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Royal Worcester

Royal Worcester china is still in production today, notably the tablewares for which it has long been famous. The factory grew out of the Worcester porcelain factory which was established in the city in 1751 making porcelain tableware.

After various name and ownership changes during the late 18th and 19th century, it became known as Royal Worcester in 1862. At this time it produced decorative and ornamental porcelain in a wide variety of forms and styles.

During the 19th and first half of the 20th century, the factory was particularly renowned for the high quality ornamental pieces by artist decorators including Harry Davies; Harry and James Stinton, Richard Sebright and Dorothy Doughty.


First Period Worcester yellow ground mask jug

24 July 2000

UK: THE current fashion for English porcelain may lean towards the earliest pieces of blue and white, but it was not the case 30 years ago when the vendor of this First Period Worcester yellow ground mask jug, c.1760 purchased this piece for £3800 at the Grosvenor House Antiques Fair.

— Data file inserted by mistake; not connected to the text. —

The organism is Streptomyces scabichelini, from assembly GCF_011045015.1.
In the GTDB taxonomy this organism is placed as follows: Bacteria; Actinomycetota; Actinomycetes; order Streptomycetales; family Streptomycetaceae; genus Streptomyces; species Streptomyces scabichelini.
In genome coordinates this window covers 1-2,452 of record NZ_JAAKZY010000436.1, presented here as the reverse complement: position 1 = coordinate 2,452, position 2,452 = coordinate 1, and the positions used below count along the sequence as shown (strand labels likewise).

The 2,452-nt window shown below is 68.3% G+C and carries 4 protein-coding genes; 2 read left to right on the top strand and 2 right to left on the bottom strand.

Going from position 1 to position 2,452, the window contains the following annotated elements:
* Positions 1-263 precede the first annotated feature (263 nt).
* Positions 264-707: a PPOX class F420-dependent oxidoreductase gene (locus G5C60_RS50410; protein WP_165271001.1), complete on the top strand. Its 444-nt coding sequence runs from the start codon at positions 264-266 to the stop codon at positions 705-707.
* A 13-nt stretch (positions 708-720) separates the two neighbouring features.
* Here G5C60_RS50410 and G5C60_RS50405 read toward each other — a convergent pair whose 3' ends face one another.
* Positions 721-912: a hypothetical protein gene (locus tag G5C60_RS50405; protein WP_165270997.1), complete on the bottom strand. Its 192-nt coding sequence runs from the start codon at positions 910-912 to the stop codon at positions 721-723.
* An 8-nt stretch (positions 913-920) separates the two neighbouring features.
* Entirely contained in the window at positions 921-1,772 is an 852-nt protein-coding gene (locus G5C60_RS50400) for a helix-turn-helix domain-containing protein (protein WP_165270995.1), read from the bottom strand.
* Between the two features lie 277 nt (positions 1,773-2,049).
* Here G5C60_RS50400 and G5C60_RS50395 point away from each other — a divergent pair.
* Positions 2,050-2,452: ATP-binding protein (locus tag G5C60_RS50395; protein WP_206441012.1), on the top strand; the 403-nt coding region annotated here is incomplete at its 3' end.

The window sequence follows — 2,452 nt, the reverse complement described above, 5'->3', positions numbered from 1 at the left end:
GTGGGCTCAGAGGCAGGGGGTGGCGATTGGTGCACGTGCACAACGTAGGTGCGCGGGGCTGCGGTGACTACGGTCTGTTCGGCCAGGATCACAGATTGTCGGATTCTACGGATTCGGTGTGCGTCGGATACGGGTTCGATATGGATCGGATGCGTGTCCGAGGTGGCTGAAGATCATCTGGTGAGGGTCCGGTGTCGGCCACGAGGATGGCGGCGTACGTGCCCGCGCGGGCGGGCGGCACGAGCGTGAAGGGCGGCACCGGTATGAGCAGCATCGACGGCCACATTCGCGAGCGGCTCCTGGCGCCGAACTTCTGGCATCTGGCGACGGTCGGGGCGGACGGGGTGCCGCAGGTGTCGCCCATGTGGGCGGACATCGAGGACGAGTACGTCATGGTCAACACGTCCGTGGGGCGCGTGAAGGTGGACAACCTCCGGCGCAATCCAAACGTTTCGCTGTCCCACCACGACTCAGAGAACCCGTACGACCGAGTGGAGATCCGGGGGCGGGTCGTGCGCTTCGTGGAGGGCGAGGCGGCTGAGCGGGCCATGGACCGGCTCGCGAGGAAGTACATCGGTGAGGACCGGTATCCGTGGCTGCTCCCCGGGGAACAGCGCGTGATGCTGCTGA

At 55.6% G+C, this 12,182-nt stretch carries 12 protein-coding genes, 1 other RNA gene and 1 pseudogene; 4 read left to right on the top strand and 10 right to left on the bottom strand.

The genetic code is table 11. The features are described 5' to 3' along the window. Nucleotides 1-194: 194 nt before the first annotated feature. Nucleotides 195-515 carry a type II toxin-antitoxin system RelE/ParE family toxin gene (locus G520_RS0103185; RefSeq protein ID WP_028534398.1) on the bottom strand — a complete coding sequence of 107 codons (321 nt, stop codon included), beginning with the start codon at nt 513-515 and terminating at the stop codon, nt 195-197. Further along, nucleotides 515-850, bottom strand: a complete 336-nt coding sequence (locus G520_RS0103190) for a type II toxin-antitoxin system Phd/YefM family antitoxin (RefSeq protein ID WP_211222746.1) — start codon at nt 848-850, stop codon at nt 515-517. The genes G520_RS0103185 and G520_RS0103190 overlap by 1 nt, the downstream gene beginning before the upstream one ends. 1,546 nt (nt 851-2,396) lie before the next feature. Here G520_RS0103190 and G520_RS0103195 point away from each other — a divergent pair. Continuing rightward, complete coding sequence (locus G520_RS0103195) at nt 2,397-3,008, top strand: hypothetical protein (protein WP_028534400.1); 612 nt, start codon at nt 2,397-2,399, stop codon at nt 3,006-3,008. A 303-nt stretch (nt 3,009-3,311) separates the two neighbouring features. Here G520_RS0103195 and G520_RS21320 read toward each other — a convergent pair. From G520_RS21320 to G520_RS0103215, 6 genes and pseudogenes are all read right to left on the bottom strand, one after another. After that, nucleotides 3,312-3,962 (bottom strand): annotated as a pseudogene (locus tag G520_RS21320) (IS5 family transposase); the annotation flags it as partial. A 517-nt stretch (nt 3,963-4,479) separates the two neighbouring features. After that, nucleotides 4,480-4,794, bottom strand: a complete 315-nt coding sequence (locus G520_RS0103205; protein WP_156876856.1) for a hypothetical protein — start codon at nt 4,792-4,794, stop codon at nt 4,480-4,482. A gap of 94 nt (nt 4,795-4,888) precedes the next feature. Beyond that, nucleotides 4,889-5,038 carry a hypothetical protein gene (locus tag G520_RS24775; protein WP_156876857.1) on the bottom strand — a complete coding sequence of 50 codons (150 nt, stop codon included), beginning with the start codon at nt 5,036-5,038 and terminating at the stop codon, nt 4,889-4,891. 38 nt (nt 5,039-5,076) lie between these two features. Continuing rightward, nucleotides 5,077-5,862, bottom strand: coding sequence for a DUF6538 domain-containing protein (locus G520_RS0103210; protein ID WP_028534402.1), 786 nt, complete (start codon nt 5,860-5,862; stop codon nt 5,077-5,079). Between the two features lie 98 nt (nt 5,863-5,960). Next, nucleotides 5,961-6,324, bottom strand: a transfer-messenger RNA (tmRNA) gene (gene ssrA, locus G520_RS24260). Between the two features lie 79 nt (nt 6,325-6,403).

Porcelain tokens sell for £4900

24 April 2000

UK: TO the businessman in late 18th century rural England, these porcelain tokens would only have been worth a couple of shillings each, but to bidders at Dreweatt Neate’s Banbury salerooms on March 29 their value was to be measured in thousands of pounds.

The perfect Worcester palette

19 July 1999

UK: PERFECT for amateur painters of ceramics or the more dedicated collector of Worcester porcelain, is this mahogany cased set of ceramic colours, left, produced by Reeves and Son for Hancock and Son, the Victorian owners of the Royal Worcester factory.

Worcester wine funnel doubles estimate

01 June 1999

UK: A WORCESTER porcelain wine funnel c.1770 – of a particularly large size at 51/2in (14cm) high – printed in underglaze blue with butterflies and sprays of flowers.